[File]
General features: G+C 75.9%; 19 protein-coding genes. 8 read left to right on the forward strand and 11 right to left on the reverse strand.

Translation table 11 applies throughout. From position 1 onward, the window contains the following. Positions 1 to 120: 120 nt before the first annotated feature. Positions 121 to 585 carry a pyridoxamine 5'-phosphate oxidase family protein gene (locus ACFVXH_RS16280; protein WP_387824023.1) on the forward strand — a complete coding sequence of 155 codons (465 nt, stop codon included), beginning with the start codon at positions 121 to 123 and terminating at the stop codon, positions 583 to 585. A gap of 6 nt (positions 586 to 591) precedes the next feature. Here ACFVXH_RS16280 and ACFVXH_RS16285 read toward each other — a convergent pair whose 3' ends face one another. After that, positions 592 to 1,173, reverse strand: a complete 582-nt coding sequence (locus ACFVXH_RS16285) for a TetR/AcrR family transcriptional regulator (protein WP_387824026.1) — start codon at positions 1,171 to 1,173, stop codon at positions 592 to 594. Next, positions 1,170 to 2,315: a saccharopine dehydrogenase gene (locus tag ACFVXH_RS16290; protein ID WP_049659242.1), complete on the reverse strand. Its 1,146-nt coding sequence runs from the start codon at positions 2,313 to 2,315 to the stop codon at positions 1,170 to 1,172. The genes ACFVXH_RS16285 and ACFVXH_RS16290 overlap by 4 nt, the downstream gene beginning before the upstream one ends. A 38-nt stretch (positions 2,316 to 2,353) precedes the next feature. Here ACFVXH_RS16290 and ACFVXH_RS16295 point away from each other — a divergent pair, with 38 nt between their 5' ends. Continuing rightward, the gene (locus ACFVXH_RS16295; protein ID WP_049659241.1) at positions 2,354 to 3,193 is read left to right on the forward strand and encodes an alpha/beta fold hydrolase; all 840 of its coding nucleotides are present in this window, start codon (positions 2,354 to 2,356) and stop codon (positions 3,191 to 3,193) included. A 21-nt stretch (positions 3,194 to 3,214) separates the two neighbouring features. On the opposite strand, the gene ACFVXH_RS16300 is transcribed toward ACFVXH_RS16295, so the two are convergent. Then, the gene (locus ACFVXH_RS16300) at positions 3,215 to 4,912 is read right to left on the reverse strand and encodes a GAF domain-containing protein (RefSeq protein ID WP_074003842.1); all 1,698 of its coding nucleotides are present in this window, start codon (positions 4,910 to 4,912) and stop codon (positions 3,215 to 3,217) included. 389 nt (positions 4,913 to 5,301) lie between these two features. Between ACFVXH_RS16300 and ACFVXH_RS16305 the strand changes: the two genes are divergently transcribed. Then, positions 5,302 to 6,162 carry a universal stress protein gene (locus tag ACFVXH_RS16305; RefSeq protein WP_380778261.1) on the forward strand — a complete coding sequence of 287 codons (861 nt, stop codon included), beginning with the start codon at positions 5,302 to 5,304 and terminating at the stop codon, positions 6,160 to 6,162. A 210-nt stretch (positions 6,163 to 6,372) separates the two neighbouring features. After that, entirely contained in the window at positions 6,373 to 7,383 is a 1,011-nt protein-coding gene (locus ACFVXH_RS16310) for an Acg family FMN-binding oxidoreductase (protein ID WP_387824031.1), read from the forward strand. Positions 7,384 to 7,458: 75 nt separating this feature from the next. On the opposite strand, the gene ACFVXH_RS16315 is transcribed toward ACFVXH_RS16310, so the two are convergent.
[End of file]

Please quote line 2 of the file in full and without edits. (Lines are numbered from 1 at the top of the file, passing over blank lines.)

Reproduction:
Translation table 11 applies throughout. From position 1 onward, the window contains the following. Positions 1 to 120: 120 nt before the first annotated feature. Positions 121 to 585 carry a pyridoxamine 5'-phosphate oxidase family protein gene (locus ACFVXH_RS16280; protein WP_387824023.1) on the forward strand — a complete coding sequence of 155 codons (465 nt, stop codon included), beginning with the start codon at positions 121 to 123 and terminating at the stop codon, positions 583 to 585. A gap of 6 nt (positions 586 to 591) precedes the next feature. Here ACFVXH_RS16280 and ACFVXH_RS16285 read toward each other — a convergent pair whose 3' ends face one another. After that, positions 592 to 1,173, reverse strand: a complete 582-nt coding sequence (locus ACFVXH_RS16285) for a TetR/AcrR family transcriptional regulator (protein WP_387824026.1) — start codon at positions 1,171 to 1,173, stop codon at positions 592 to 594. Next, positions 1,170 to 2,315: a saccharopine dehydrogenase gene (locus tag ACFVXH_RS16290; protein ID WP_049659242.1), complete on the reverse strand. Its 1,146-nt coding sequence runs from the start codon at positions 2,313 to 2,315 to the stop codon at positions 1,170 to 1,172. The genes ACFVXH_RS16285 and ACFVXH_RS16290 overlap by 4 nt, the downstream gene beginning before the upstream one ends. A 38-nt stretch (positions 2,316 to 2,353) precedes the next feature. Here ACFVXH_RS16290 and ACFVXH_RS16295 point away from each other — a divergent pair, with 38 nt between their 5' ends. Continuing rightward, the gene (locus ACFVXH_RS16295; protein ID WP_049659241.1) at positions 2,354 to 3,193 is read left to right on the forward strand and encodes an alpha/beta fold hydrolase; all 840 of its coding nucleotides are present in this window, start codon (positions 2,354 to 2,356) and stop codon (positions 3,191 to 3,193) included. A 21-nt stretch (positions 3,194 to 3,214) separates the two neighbouring features. On the opposite strand, the gene ACFVXH_RS16300 is transcribed toward ACFVXH_RS16295, so the two are convergent. Then, the gene (locus ACFVXH_RS16300) at positions 3,215 to 4,912 is read right to left on the reverse strand and encodes a GAF domain-containing protein (RefSeq protein ID WP_074003842.1); all 1,698 of its coding nucleotides are present in this window, start codon (positions 4,910 to 4,912) and stop codon (positions 3,215 to 3,217) included. 389 nt (positions 4,913 to 5,301) lie between these two features. Between ACFVXH_RS16300 and ACFVXH_RS16305 the strand changes: the two genes are divergently transcribed. Then, positions 5,302 to 6,162 carry a universal stress protein gene (locus tag ACFVXH_RS16305; RefSeq protein WP_380778261.1) on the forward strand — a complete coding sequence of 287 codons (861 nt, stop codon included), beginning with the start codon at positions 5,302 to 5,304 and terminating at the stop codon, positions 6,160 to 6,162. A 210-nt stretch (positions 6,163 to 6,372) separates the two neighbouring features. After that, entirely contained in the window at positions 6,373 to 7,383 is a 1,011-nt protein-coding gene (locus ACFVXH_RS16310) for an Acg family FMN-binding oxidoreductase (protein ID WP_387824031.1), read from the forward strand. Positions 7,384 to 7,458: 75 nt separating this feature from the next. On the opposite strand, the gene ACFVXH_RS16315 is transcribed toward ACFVXH_RS16310, so the two are convergent.